Magazine article American Nurse Today

Acute Cardiac Tamponade: Sudden Deterioration Requires an Immediate Response

Magazine article American Nurse Today

Acute Cardiac Tamponade: Sudden Deterioration Requires an Immediate Response

Article excerpt



Mr. Pace's nurse, John, notices on telemetry that his HR has increased along with a change to sinus rhythm, rate 88 bpm. Mr. Pace is short of breath with an RR of 22 breaths/minute, and his BP is 120/78 mm Hg.

John elevates the head of Mr. Pace's bed and performs a quick assessment, which reveals a neurologically awake and alert patient who is moving all extremities equally, cool skin with equal pulses, BP 105/80 mm Hg, clear lungs with [O.sub.2] sat 96% on room air, and RR 26 breaths/minute. John also notes bilateral jugular vein distention (JVD). Mr. Pace says he's not in pain.

John calls for a rapid response team (RRT) consultation for cardiac decompensation after pacemaker insertion.

Rapid response

When the RRT arrives, John has already placed Mr. Pace on oxygen at 2 L/min by nasal cannula, with bedside continuous electrocardiogram (ECG) monitoring, continuous noninvasive BP monitoring, and an 18-G I.V. with normal saline infusing. John also called for a 12-lead ECG, which is being completed at the bedside.

The RRT notes that Mr. Pace is in a progressive shock state. A normal saline bolus of 500 mL is given, and portable chest X-ray and multiple serum labs with a serum lactate are ordered. With fluid administration, Mr. Pace's BP begins to improve.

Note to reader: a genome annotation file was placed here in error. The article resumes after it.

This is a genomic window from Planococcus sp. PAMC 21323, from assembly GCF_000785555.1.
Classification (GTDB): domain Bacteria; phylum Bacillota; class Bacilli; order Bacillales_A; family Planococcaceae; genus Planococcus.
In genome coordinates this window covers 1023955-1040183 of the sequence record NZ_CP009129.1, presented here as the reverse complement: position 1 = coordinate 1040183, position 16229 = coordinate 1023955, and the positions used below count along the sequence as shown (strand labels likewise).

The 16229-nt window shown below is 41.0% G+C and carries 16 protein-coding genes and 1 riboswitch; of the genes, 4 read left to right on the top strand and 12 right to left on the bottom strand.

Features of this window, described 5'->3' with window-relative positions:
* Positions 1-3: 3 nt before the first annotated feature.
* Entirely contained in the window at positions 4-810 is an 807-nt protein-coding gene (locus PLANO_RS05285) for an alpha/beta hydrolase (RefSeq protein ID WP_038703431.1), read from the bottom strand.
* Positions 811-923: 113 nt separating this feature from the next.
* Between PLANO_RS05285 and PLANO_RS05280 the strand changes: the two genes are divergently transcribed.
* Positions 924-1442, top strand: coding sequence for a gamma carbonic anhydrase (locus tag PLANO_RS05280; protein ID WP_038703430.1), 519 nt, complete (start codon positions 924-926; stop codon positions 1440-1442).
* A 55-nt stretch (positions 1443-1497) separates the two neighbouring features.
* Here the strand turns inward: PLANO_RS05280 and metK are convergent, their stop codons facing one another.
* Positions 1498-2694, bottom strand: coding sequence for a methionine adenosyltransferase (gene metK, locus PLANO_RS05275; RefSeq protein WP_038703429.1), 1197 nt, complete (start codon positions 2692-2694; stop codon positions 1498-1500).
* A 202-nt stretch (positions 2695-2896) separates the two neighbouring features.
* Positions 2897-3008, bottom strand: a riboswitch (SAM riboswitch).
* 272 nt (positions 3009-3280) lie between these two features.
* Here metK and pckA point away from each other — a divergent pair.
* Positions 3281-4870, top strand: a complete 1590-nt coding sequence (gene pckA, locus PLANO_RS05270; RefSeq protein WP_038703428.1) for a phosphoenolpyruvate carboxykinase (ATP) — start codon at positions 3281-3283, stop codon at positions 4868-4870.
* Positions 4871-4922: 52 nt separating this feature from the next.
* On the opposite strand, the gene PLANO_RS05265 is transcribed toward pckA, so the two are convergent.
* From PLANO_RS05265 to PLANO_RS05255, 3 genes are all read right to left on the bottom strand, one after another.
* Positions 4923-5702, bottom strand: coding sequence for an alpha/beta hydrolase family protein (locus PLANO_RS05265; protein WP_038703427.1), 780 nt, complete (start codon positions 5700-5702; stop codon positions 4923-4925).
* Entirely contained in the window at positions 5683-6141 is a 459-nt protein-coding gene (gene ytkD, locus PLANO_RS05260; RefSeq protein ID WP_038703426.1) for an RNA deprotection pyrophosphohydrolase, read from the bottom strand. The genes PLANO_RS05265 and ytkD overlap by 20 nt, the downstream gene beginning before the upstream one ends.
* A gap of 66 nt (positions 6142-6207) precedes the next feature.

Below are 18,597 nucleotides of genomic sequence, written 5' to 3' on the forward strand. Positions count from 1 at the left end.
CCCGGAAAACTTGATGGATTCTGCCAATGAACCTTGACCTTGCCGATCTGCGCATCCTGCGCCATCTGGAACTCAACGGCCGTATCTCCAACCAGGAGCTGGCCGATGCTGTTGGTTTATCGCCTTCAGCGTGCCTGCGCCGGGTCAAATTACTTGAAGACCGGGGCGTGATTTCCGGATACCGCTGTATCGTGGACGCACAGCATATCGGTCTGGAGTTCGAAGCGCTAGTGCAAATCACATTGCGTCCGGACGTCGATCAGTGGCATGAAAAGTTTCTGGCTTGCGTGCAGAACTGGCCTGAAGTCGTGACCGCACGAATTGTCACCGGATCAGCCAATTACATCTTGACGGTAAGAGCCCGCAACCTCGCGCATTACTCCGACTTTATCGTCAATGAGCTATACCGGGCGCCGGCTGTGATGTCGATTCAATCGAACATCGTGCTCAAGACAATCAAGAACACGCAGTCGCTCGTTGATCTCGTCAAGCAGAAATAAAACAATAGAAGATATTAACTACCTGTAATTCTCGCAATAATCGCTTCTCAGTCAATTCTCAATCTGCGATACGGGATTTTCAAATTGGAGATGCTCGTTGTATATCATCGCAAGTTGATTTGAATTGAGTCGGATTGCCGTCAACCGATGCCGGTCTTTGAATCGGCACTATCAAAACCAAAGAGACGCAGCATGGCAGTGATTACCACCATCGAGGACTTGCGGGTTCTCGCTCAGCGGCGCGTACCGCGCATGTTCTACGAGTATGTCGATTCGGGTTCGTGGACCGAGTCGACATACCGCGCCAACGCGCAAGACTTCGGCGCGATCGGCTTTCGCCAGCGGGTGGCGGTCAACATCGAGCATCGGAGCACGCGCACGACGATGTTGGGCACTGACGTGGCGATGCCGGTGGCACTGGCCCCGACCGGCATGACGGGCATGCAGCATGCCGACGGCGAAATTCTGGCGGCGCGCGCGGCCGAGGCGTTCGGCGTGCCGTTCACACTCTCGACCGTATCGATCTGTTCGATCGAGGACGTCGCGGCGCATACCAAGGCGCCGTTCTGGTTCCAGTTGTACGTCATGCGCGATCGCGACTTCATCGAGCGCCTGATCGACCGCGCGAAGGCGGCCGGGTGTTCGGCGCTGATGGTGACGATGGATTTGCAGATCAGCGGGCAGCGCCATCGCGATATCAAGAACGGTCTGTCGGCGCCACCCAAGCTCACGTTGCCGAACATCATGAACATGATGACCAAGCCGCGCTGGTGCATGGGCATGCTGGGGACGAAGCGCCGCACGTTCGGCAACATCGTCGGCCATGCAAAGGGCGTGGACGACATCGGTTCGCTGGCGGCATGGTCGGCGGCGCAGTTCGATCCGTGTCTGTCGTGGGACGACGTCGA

The 12-lead ECG shows sinus tachycardia with no ischemia or infarction. Mr. Pace's chest X-ray reveals a widened mediastinum with a small right pleural effusion. Hemoglobin and hematocrit are slightly lower than previous readings, coagulation studies are normal, and serum lactate is 3.8 mmol/L (normal is below 1.5 mmol/L).

An echocardiogram shows moderate pericardial effusion with right-sided compromise and low left ventricular output as a result of low filling volumes of the left ventricle. A diagnosis of cardiac tamponade is made.

The patient is taken to the cardiac catheterization laboratory, where, under fluoroscopy, the tamponade is tapped for 350 mL of bloody effusion. After the procedure, Mr. Pace's vital signs are normal, and his serum lactate falls to 1.8 mmol/L.

A dangerous development

Acute cardiac tamponade occurs quickly and can be caused by trauma, aortic dissection, ventricular rupture, or as a complication of any invasive procedure where the great vessels are manipulated (such as a permanent pacemaker or central line insertion). …

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